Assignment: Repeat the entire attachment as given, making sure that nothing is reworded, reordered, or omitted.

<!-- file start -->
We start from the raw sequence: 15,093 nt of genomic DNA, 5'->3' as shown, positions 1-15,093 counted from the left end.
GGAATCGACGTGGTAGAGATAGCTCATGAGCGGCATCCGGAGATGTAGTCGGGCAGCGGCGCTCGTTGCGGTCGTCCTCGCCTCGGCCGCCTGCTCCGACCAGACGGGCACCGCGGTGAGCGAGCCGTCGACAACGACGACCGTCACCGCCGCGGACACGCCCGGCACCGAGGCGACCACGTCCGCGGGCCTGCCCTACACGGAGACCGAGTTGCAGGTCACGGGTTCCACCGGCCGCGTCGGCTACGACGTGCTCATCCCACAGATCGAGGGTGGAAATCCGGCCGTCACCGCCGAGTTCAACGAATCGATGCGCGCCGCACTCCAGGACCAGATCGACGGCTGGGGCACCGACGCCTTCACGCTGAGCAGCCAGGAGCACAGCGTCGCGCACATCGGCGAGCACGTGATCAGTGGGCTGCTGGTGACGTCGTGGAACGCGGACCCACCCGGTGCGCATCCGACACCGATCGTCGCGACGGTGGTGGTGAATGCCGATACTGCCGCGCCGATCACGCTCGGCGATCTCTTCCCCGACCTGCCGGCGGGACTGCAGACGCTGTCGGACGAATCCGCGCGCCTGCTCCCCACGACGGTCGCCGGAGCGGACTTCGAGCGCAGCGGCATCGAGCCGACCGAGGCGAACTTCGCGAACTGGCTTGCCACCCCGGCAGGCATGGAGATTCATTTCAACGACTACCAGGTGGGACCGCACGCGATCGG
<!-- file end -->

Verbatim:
We start from the raw sequence: 15,093 nt of genomic DNA, 5'->3' as shown, positions 1-15,093 counted from the left end.
GGAATCGACGTGGTAGAGATAGCTCATGAGCGGCATCCGGAGATGTAGTCGGGCAGCGGCGCTCGTTGCGGTCGTCCTCGCCTCGGCCGCCTGCTCCGACCAGACGGGCACCGCGGTGAGCGAGCCGTCGACAACGACGACCGTCACCGCCGCGGACACGCCCGGCACCGAGGCGACCACGTCCGCGGGCCTGCCCTACACGGAGACCGAGTTGCAGGTCACGGGTTCCACCGGCCGCGTCGGCTACGACGTGCTCATCCCACAGATCGAGGGTGGAAATCCGGCCGTCACCGCCGAGTTCAACGAATCGATGCGCGCCGCACTCCAGGACCAGATCGACGGCTGGGGCACCGACGCCTTCACGCTGAGCAGCCAGGAGCACAGCGTCGCGCACATCGGCGAGCACGTGATCAGTGGGCTGCTGGTGACGTCGTGGAACGCGGACCCACCCGGTGCGCATCCGACACCGATCGTCGCGACGGTGGTGGTGAATGCCGATACTGCCGCGCCGATCACGCTCGGCGATCTCTTCCCCGACCTGCCGGCGGGACTGCAGACGCTGTCGGACGAATCCGCGCGCCTGCTCCCCACGACGGTCGCCGGAGCGGACTTCGAGCGCAGCGGCATCGAGCCGACCGAGGCGAACTTCGCGAACTGGCTTGCCACCCCGGCAGGCATGGAGATTCATTTCAACGACTACCAGGTGGGACCGCACGCGATCGG